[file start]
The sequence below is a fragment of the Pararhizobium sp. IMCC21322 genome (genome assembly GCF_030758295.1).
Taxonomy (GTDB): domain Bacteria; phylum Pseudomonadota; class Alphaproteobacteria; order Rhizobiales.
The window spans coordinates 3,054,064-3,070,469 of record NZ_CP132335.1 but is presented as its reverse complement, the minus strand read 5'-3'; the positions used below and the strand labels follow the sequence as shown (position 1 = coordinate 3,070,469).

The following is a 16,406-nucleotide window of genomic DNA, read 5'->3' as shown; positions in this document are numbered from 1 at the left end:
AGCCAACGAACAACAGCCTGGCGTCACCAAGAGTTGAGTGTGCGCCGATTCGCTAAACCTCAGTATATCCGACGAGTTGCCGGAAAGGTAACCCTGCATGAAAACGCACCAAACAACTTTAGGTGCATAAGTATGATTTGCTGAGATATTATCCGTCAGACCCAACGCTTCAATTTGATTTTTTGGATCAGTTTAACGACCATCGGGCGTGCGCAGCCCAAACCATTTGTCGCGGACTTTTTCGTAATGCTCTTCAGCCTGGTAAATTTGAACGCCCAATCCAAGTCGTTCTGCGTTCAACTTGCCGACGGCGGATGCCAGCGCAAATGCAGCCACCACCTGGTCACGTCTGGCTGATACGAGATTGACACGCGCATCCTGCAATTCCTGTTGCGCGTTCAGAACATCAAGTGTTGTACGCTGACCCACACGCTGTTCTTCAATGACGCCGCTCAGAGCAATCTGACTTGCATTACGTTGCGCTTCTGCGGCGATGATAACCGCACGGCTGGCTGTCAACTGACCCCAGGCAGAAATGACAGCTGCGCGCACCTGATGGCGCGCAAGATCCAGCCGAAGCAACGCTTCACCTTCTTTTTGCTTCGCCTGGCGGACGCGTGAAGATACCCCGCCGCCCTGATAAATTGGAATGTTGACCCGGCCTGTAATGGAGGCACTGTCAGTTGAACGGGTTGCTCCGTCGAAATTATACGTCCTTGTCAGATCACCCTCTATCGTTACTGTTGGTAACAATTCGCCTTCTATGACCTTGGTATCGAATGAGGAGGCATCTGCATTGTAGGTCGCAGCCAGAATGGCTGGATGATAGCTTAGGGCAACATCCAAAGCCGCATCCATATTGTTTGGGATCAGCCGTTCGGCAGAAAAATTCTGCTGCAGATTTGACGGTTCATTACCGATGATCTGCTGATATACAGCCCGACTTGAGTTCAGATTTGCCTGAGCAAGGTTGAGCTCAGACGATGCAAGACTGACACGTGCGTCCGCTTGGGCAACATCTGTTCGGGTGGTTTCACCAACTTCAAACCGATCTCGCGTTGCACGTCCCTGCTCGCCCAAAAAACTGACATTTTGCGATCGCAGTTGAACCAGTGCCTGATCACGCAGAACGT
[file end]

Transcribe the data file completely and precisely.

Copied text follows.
The sequence below is a fragment of the Pararhizobium sp. IMCC21322 genome (genome assembly GCF_030758295.1).
Taxonomy (GTDB): domain Bacteria; phylum Pseudomonadota; class Alphaproteobacteria; order Rhizobiales.
The window spans coordinates 3,054,064-3,070,469 of record NZ_CP132335.1 but is presented as its reverse complement, the minus strand read 5'-3'; the positions used below and the strand labels follow the sequence as shown (position 1 = coordinate 3,070,469).

The following is a 16,406-nucleotide window of genomic DNA, read 5'->3' as shown; positions in this document are numbered from 1 at the left end:
AGCCAACGAACAACAGCCTGGCGTCACCAAGAGTTGAGTGTGCGCCGATTCGCTAAACCTCAGTATATCCGACGAGTTGCCGGAAAGGTAACCCTGCATGAAAACGCACCAAACAACTTTAGGTGCATAAGTATGATTTGCTGAGATATTATCCGTCAGACCCAACGCTTCAATTTGATTTTTTGGATCAGTTTAACGACCATCGGGCGTGCGCAGCCCAAACCATTTGTCGCGGACTTTTTCGTAATGCTCTTCAGCCTGGTAAATTTGAACGCCCAATCCAAGTCGTTCTGCGTTCAACTTGCCGACGGCGGATGCCAGCGCAAATGCAGCCACCACCTGGTCACGTCTGGCTGATACGAGATTGACACGCGCATCCTGCAATTCCTGTTGCGCGTTCAGAACATCAAGTGTTGTACGCTGACCCACACGCTGTTCTTCAATGACGCCGCTCAGAGCAATCTGACTTGCATTACGTTGCGCTTCTGCGGCGATGATAACCGCACGGCTGGCTGTCAACTGACCCCAGGCAGAAATGACAGCTGCGCGCACCTGATGGCGCGCAAGATCCAGCCGAAGCAACGCTTCACCTTCTTTTTGCTTCGCCTGGCGGACGCGTGAAGATACCCCGCCGCCCTGATAAATTGGAATGTTGACCCGGCCTGTAATGGAGGCACTGTCAGTTGAACGGGTTGCTCCGTCGAAATTATACGTCCTTGTCAGATCACCCTCTATCGTTACTGTTGGTAACAATTCGCCTTCTATGACCTTGGTATCGAATGAGGAGGCATCTGCATTGTAGGTCGCAGCCAGAATGGCTGGATGATAGCTTAGGGCAACATCCAAAGCCGCATCCATATTGTTTGGGATCAGCCGTTCGGCAGAAAAATTCTGCTGCAGATTTGACGGTTCATTACCGATGATCTGCTGATATACAGCCCGACTTGAGTTCAGATTTGCCTGAGCAAGGTTGAGCTCAGACGATGCAAGACTGACACGTGCGTCCGCTTGGGCAACATCTGTTCGGGTGGTTTCACCAACTTCAAACCGATCTCGCGTTGCACGTCCCTGCTCGCCCAAAAAACTGACATTTTGCGATCGCAGTTGAACCAGTGCCTGATCACGCAGAACGT